More than just a collection of profiles, Ten Restaurants That Changed America is a social and cultural history of “dining out in America.” Freedman discusses ten historically significant American restaurants and the history and events that shaped them (and that they in turn influenced.) The restaurants include: Delmonico’s, Antoine’s, Schrafft’s, Howard Johnson’s, Mamma Leone’s, The Mandarin, Sylvia’s, Le Pavillon, The Four Seasons, and Chez Panisse. It’s also a gorgeously designed book with photographs and menus scattered throughout.

Cork Dork: A Wine-Fueled Adventure Among the Obsessive Sommeliers, Big Bottle Hunters, and Rogue Scientists Who Taught Me to Live For Taste by Bianca Bosker

I’m finishing this list like I’ll be be finishing off my Thanksgiving meal—with a glass of wine. Bianca Bosker’s Cork Dork is the perfect light, fun (but surprisingly informative) read for your holiday weekend. Bosker is no wine expert, but a tech journalist who decides to learn all she can about wine and try her hand at the Court of Master Sommeliers exam. Full of wine history, science, tastings, and more, Cork Dork is an immersive and obsessive, but ultimately delicious read.

This post was originally published on Book Riot.

Renegades Launch with Marissa Meyer!

The lovely and talented Marissa Meyer launched her new book Renegades earlier this week at an event through Brookline Booksmith (and held at the Brookline Public Library). I bought my ticket as soon as I heard about the event! I love Marissa’s other books, The Lunar Chronicles series and my personal favorite Heartless, which is a Queen of Hearts/Alice in Wonderland retelling. The event was packed and there was so much energy in the room. Her books are beloved by all ages and it was wonderful watching all of the young fans in the room (primarily young girls) just absolutely love these books and reading. And between the cupcake decorating and the photo booth it was just such a fun event. And I got three of my books signed!

Ten Memoirs by Women in the Culinary World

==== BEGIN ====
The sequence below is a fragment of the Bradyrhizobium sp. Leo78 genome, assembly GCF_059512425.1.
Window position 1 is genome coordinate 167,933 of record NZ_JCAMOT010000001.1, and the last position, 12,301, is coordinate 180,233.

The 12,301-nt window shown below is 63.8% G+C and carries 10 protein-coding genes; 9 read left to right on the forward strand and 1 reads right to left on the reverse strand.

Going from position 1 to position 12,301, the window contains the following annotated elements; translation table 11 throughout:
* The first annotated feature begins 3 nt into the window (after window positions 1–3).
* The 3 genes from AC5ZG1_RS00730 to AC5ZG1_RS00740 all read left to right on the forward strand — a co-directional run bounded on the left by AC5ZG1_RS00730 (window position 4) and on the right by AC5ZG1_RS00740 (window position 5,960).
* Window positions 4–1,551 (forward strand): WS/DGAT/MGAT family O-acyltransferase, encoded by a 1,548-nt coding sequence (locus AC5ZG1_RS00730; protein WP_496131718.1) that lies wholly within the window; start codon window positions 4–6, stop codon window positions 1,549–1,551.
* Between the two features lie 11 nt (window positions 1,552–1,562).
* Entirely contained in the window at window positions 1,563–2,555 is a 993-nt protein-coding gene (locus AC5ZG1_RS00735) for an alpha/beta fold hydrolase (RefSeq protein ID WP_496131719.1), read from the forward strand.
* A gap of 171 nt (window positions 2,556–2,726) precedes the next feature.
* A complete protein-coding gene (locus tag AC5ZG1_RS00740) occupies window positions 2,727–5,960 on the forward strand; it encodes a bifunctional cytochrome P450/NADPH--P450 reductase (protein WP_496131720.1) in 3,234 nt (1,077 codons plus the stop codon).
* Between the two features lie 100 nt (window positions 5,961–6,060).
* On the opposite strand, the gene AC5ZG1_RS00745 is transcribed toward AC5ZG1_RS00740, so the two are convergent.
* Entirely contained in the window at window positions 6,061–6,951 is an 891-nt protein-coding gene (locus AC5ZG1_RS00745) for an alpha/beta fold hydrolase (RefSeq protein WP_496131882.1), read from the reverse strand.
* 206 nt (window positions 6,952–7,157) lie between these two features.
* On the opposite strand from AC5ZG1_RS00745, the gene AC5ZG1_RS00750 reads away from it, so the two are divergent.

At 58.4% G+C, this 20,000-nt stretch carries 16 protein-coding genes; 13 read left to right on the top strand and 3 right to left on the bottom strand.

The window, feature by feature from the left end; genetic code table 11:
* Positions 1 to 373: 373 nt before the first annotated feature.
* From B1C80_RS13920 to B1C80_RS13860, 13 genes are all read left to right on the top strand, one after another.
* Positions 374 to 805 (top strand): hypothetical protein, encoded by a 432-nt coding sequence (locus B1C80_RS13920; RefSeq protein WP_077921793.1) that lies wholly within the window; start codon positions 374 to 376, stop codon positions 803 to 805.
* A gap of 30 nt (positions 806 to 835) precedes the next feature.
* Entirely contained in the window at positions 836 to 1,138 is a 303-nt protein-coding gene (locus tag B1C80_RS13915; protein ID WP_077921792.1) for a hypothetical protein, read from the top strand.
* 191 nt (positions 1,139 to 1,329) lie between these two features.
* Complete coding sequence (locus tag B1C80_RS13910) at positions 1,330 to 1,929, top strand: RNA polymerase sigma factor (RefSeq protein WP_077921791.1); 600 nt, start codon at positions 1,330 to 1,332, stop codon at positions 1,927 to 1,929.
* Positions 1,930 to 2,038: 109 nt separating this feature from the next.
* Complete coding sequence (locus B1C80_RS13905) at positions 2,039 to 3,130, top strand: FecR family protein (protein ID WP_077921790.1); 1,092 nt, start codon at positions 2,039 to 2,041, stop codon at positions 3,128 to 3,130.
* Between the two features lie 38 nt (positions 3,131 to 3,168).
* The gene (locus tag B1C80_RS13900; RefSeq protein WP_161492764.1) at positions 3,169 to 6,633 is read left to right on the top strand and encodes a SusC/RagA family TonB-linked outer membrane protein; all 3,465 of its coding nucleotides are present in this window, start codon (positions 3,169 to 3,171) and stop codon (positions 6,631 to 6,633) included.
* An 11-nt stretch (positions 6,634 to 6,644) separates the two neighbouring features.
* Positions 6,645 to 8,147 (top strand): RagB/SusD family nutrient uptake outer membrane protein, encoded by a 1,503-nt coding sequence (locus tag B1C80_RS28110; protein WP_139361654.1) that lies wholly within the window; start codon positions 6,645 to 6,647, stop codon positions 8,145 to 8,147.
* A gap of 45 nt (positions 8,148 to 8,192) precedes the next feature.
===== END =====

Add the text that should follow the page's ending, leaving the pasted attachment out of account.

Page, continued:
The long-awaited memoir from culinary icon and food activist Alice Waters, Coming to My Senses: The Making of a Counterculture Cook, hit stands in September. To celebrate, I’ve collected ten memoirs written by remarkable women in the culinary world, from chefs and restaurateurs to food writers, cookbook authors, and more!

Coming to My Senses: The Making of a Counterculture Cook by Alice Waters—In this hotly anticipated memoir, Alice Waters reveals the beginnings of the legendary Chez Panisse.

Climbing the Mango Trees: A Memoir of a Childhood in India by Madhur Jaffrey—Madhur Jaffrey is without a doubt one of the most well-respected experts on Indian food and cooking. This delightful memoir of her childhood is a “testament to the power of food to evoke memory.”

Out of Line: A Life of Playing with Fire by Barbara Lynch—Barbara Lynch recounts her rise from her tough South Boston “Southie” childhood to her culinary empire today.  

My Soul Looks Back: A Memoir by Jessica B. Harris—Jessica B. Harris is the author of numerous critically acclaimed cookbooks documenting the foods and foodways of the African Diaspora. In My Soul Looks Back she looks back at “the vibrant New York City of her youth, where her social circle included Maya Angelou, James Baldwin, and other members of the Black intelligentsia.” Although it’s not strictly a food memoir, it’s a definite must-read.

Shark’s Fin and Sichuan Pepper: A Sweet-Sour Memoir of Eating in China by Fuchsia Dunlop—An extraordinary memoir of eating and cooking in China by celebrated British food writer Fuchsia Dunlop. (Note: With its scenes of Sichuanese food markets and elite Chinese culinary schools, and Dunlop’s honest look at the greed, corruption, and environmental impact of the industry, this memoir might be my favorite on the list.) 

Mastering the Art of Soviet Cooking: A Memoir of Food and Longing by Anya Von Bremzen—Food writer Anya Von Bremzen eats and cooks her way through seven decades (and three generations) of the Soviet experience, “brilliantly illuminat[ing] the history and culture of a vanished empire.”

Blood, Bones & Butter: The Inadvertent Education of a Reluctant Chef by Gabrielle Hamilton—One of the most popular and bestselling chef memoirs, Gabrielle Hamilton’s Blood, Bones & Butter is a raw and intimate account of Hamilton’s life and the unconventional journey that led to the opening of her restaurant Prune.

Love, Loss, and What We Ate: A Memoirby Padma Lakshmi—“A vivid memoir of food and family, survival and triumph, Love, Loss, and What We Ate traces the arc of Padma Lakshmi’s unlikely path from an immigrant childhood to a complicated life in front of the camera.”